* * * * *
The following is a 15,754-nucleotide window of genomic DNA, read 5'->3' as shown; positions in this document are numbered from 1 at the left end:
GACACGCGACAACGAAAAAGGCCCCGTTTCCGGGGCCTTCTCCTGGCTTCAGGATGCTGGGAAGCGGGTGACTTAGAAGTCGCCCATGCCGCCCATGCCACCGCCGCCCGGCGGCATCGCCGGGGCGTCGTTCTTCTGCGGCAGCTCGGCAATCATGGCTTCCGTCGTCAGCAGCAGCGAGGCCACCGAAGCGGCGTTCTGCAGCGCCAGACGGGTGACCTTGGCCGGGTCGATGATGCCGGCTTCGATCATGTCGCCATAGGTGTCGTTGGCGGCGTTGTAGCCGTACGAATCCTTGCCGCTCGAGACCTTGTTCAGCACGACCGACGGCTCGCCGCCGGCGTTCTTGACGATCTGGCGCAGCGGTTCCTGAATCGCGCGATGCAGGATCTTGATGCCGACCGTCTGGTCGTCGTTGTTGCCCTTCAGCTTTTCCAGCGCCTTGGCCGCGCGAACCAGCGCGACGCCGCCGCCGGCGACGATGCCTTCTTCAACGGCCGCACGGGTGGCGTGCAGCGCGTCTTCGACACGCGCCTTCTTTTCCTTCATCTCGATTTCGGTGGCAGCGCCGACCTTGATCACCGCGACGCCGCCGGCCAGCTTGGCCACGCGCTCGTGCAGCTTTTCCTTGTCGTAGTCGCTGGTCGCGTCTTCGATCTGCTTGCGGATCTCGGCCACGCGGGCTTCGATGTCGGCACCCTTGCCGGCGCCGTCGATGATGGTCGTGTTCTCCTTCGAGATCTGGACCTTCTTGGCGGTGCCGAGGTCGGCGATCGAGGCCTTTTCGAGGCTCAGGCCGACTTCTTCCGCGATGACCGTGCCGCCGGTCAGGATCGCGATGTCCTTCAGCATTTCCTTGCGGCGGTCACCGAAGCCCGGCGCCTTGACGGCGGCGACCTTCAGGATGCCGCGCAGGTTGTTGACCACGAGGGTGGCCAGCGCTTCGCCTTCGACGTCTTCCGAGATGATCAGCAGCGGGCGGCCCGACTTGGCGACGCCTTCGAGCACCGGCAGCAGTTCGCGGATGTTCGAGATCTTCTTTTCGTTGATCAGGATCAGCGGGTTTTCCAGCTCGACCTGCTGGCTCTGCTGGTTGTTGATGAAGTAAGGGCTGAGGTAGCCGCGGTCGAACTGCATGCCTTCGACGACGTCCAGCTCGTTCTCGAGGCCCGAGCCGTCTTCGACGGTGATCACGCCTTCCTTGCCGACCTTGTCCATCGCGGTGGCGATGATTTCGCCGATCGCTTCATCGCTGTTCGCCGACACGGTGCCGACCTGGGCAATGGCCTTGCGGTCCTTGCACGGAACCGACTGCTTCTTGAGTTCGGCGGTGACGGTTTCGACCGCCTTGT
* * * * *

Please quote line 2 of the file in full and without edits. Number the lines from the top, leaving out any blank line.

GACACGCGACAACGAAAAAGGCCCCGTTTCCGGGGCCTTCTCCTGGCTTCAGGATGCTGGGAAGCGGGTGACTTAGAAGTCGCCCATGCCGCCCATGCCACCGCCGCCCGGCGGCATCGCCGGGGCGTCGTTCTTCTGCGGCAGCTCGGCAATCATGGCTTCCGTCGTCAGCAGCAGCGAGGCCACCGAAGCGGCGTTCTGCAGCGCCAGACGGGTGACCTTGGCCGGGTCGATGATGCCGGCTTCGATCATGTCGCCATAGGTGTCGTTGGCGGCGTTGTAGCCGTACGAATCCTTGCCGCTCGAGACCTTGTTCAGCACGACCGACGGCTCGCCGCCGGCGTTCTTGACGATCTGGCGCAGCGGTTCCTGAATCGCGCGATGCAGGATCTTGATGCCGACCGTCTGGTCGTCGTTGTTGCCCTTCAGCTTTTCCAGCGCCTTGGCCGCGCGAACCAGCGCGACGCCGCCGCCGGCGACGATGCCTTCTTCAACGGCCGCACGGGTGGCGTGCAGCGCGTCTTCGACACGCGCCTTCTTTTCCTTCATCTCGATTTCGGTGGCAGCGCCGACCTTGATCACCGCGACGCCGCCGGCCAGCTTGGCCACGCGCTCGTGCAGCTTTTCCTTGTCGTAGTCGCTGGTCGCGTCTTCGATCTGCTTGCGGATCTCGGCCACGCGGGCTTCGATGTCGGCACCCTTGCCGGCGCCGTCGATGATGGTCGTGTTCTCCTTCGAGATCTGGACCTTCTTGGCGGTGCCGAGGTCGGCGATCGAGGCCTTTTCGAGGCTCAGGCCGACTTCTTCCGCGATGACCGTGCCGCCGGTCAGGATCGCGATGTCCTTCAGCATTTCCTTGCGGCGGTCACCGAAGCCCGGCGCCTTGACGGCGGCGACCTTCAGGATGCCGCGCAGGTTGTTGACCACGAGGGTGGCCAGCGCTTCGCCTTCGACGTCTTCCGAGATGATCAGCAGCGGGCGGCCCGACTTGGCGACGCCTTCGAGCACCGGCAGCAGTTCGCGGATGTTCGAGATCTTCTTTTCGTTGATCAGGATCAGCGGGTTTTCCAGCTCGACCTGCTGGCTCTGCTGGTTGTTGATGAAGTAAGGGCTGAGGTAGCCGCGGTCGAACTGCATGCCTTCGACGACGTCCAGCTCGTTCTCGAGGCCCGAGCCGTCTTCGACGGTGATCACGCCTTCCTTGCCGACCTTGTCCATCGCGGTGGCGATGATTTCGCCGATCGCTTCATCGCTGTTCGCCGACACGGTGCCGACCTGGGCAATGGCCTTGCGGTCCTTGCACGGAACCGACTGCTTCTTGAGTTCGGCGGTGACGGTTTCGACCGCCTTGT